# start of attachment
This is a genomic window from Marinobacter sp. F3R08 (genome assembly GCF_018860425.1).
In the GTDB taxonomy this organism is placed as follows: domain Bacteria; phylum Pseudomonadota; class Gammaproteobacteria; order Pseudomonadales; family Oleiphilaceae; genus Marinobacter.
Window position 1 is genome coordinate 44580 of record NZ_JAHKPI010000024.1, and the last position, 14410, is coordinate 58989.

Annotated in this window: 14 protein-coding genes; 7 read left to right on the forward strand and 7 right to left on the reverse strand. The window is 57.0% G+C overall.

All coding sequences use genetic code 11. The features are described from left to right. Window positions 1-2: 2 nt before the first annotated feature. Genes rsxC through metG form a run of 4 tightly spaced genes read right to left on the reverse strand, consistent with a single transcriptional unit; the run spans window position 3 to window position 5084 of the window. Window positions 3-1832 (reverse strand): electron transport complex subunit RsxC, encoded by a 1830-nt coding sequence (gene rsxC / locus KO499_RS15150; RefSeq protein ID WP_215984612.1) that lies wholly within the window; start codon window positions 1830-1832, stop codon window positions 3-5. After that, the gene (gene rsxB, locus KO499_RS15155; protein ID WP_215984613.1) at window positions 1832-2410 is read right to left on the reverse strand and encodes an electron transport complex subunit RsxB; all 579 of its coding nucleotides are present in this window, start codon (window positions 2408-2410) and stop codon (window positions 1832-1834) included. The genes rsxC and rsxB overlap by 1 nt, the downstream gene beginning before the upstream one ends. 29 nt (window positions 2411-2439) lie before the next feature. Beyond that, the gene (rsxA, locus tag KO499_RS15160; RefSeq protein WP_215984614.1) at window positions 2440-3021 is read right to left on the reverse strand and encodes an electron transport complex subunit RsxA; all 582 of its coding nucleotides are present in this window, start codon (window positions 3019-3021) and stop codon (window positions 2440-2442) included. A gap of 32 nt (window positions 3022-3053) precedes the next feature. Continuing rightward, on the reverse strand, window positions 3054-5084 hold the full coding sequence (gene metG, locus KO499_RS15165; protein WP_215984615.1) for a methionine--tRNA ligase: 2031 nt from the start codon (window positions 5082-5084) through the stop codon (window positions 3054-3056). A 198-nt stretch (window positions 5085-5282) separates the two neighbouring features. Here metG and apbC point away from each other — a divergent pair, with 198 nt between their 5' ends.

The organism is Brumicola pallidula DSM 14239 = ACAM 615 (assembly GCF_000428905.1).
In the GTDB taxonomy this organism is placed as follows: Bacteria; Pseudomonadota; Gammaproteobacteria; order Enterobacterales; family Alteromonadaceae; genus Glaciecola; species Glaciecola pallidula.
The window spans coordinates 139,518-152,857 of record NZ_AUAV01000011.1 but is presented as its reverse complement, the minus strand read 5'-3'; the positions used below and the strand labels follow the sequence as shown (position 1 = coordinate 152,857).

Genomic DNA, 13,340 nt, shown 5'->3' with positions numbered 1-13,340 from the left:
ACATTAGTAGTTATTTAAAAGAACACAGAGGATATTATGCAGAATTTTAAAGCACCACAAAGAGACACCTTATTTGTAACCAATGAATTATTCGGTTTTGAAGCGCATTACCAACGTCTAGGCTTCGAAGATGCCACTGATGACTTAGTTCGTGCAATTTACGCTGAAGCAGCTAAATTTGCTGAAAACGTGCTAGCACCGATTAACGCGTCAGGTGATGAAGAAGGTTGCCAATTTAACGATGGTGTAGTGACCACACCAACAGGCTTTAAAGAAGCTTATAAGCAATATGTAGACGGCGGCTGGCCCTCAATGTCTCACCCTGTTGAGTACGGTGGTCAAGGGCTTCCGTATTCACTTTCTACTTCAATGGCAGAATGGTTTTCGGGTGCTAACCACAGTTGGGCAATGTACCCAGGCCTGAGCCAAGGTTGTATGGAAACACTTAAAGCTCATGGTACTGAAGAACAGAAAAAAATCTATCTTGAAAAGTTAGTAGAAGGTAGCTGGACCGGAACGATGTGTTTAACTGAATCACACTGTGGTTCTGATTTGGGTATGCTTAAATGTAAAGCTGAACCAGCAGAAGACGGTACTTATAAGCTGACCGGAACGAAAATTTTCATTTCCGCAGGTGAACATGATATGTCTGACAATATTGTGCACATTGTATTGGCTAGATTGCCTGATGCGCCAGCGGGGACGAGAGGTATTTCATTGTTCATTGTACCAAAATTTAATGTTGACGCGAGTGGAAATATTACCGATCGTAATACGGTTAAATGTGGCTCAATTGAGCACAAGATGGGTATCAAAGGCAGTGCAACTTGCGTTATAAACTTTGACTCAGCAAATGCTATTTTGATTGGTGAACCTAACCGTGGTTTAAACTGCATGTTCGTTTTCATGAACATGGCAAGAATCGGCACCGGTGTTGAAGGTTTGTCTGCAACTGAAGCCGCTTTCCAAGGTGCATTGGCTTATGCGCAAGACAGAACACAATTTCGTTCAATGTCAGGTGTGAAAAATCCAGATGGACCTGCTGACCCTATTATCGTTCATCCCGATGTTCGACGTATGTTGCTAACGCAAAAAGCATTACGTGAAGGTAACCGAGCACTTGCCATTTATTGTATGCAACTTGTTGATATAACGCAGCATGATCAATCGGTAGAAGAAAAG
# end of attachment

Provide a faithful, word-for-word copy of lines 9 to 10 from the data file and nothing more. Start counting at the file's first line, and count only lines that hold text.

Genomic DNA, 13,340 nt, shown 5'->3' with positions numbered 1-13,340 from the left:
ACATTAGTAGTTATTTAAAAGAACACAGAGGATATTATGCAGAATTTTAAAGCACCACAAAGAGACACCTTATTTGTAACCAATGAATTATTCGGTTTTGAAGCGCATTACCAACGTCTAGGCTTCGAAGATGCCACTGATGACTTAGTTCGTGCAATTTACGCTGAAGCAGCTAAATTTGCTGAAAACGTGCTAGCACCGATTAACGCGTCAGGTGATGAAGAAGGTTGCCAATTTAACGATGGTGTAGTGACCACACCAACAGGCTTTAAAGAAGCTTATAAGCAATATGTAGACGGCGGCTGGCCCTCAATGTCTCACCCTGTTGAGTACGGTGGTCAAGGGCTTCCGTATTCACTTTCTACTTCAATGGCAGAATGGTTTTCGGGTGCTAACCACAGTTGGGCAATGTACCCAGGCCTGAGCCAAGGTTGTATGGAAACACTTAAAGCTCATGGTACTGAAGAACAGAAAAAAATCTATCTTGAAAAGTTAGTAGAAGGTAGCTGGACCGGAACGATGTGTTTAACTGAATCACACTGTGGTTCTGATTTGGGTATGCTTAAATGTAAAGCTGAACCAGCAGAAGACGGTACTTATAAGCTGACCGGAACGAAAATTTTCATTTCCGCAGGTGAACATGATATGTCTGACAATATTGTGCACATTGTATTGGCTAGATTGCCTGATGCGCCAGCGGGGACGAGAGGTATTTCATTGTTCATTGTACCAAAATTTAATGTTGACGCGAGTGGAAATATTACCGATCGTAATACGGTTAAATGTGGCTCAATTGAGCACAAGATGGGTATCAAAGGCAGTGCAACTTGCGTTATAAACTTTGACTCAGCAAATGCTATTTTGATTGGTGAACCTAACCGTGGTTTAAACTGCATGTTCGTTTTCATGAACATGGCAAGAATCGGCACCGGTGTTGAAGGTTTGTCTGCAACTGAAGCCGCTTTCCAAGGTGCATTGGCTTATGCGCAAGACAGAACACAATTTCGTTCAATGTCAGGTGTGAAAAATCCAGATGGACCTGCTGACCCTATTATCGTTCATCCCGATGTTCGACGTATGTTGCTAACGCAAAAAGCATTACGTGAAGGTAACCGAGCACTTGCCATTTATTGTATGCAACTTGTTGATATAACGCAGCATGATCAATCGGTAGAAGAAAAG